How Do I Become a Geospatial Information System (GIS) Engineer?

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Have an interest in landscapes and the richness of their environments? Consider a career in GIS or geospatial information systems. Geospatial information system engineers design, build, update, upgrade, maintain, and modify GIS applications or more specialized geographically-oriented utility programs.

The ability to research and develop software-based solutions to GIS challenges is also critical to the position. Increasingly, GIS technologies are being used in many different contexts to improve the precision of surveys for development, real estate, and private interests.

Due to these numerous varied needs, the field comprises a wide swath of professionals with highly divergent employment histories. The Bureau of Labor Statistics projects that the occupations of a cartographer, photogrammetrist, surveying technician, mapping technician, geographer, and geoscientists, in general, will grow significantly into the future.

Read on to learn how to become a geospatial information systems engineer, including information about educational paths, credentialing, career requirements and outlook, salary, and resources for prospective GIS engineers.

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Featured Online GIS Programs
Arizona State University Geographic Information Science (BS)Visit Site
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THANK YOU FOR YOUR INTEREST IN Southern New Hampshire University Online MS - Construction Management

What is a GIS Engineer and What Do They Do?

The majority of GIS programmers or GIS engineers possess an undergraduate degree in either computer science or engineering and (typically) a master’s degree or graduate-level certificate in geospatial information systems and technology. GIS engineers can also be identified as GIS specialists, technologists, associates, managers, or developers, depending on the job’s specific requirements.

The educational background of a GIS engineer comprises studies in database management, programming, cartography, geospatial information systems, spatial analysis, web technologies, engineering, mathematics, geography, topography, drafting, design, and computer science. Ultimately, GIS engineering is about making detailed, user-friendly maps that tell researchers what they need to know about a surveyed landscape.

Qualified candidates for GIS positions possess skills in the research and development of software-based solutions to geospatial challenges. Because geospatial information system engineers design and build complex solutions, most employers prefer that applicants have at least a bachelor’s degree.

Generally, degrees in geography, computer science, engineering, or urban planning are preferred. Candidates with bachelor’s degrees in other areas should consider pursuing further training, skill development, and education in GIS before considering entering the field. Those individuals interested in managerial positions in GIS typically pursue advanced degrees.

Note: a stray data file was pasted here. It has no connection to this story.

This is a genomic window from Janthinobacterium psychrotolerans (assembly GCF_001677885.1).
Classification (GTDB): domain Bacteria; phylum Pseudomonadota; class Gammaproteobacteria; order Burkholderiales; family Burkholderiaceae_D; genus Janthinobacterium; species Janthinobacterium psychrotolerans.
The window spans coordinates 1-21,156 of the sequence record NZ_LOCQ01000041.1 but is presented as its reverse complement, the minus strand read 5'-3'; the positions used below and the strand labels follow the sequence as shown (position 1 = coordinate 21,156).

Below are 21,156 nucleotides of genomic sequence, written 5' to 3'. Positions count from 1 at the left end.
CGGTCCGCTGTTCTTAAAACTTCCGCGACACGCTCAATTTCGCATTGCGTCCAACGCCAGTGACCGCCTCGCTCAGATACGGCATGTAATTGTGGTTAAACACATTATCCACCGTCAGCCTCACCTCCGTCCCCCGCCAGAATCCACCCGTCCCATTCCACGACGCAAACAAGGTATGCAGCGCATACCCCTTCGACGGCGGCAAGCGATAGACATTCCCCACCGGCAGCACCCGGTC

Regardless of the level of one’s GIS education, these professionals are expected to design databases; analyze user needs; evaluate software requirements to determine the feasibility of design within time and cost constraints; adapt to new hardware or to improve performance; modify existing software to correct errors; store, retrieve, and manipulate data to improve system capabilities; use scientific analysis; and apply mathematical models for prediction.

Geospatial information systems tools are used in several areas, including geology, urban planning, health, city government, transportation, business marketing, archaeology, emergency services, real estate, city planning, municipal planning, fleet services, demographic studies, and market and political research.

Check out this step-by-step guide to becoming a GIS engineer.

Step 1: Graduate from High School (Four Years)

There are many ways that secondary students can prepare for a career as a GIS professional. It is recommended that one take a variety of courses in geography, geometry, algebra, chemistry, and physics. As admission to GIS programs tends to be highly competitive, it is advised that students pursue advanced placement coursework and maintain as high a grade point average as possible.

Step 2: Earn a Bachelor’s Degree (Four Years)

The first step toward pursuing a career in geographic information systems is to earn a bachelor’s degree in a related field. There are many careers available to those who possess entry-level bachelor’s degrees. While most GIS professionals have their BS in GIS, some have taken different educational paths with undergraduate degrees in computer science, engineering, or data management.

The core curriculum of BS programs in GIS emphasizes cartography, cognitive science, information science, geographic information systems, geospatial analysis, and data visualization.

University of Oregon

The University of Oregon’s Department of Geography hosts an excellent undergraduate program in geographical information systems. The college boasts two labs: the Spatial Computation, Cognition, and Complexity Lab and the InfoGraphics Lab. The program provides students with both the technical skills and conceptual knowledge base for developing and conducting data visualization and geospatial analysis.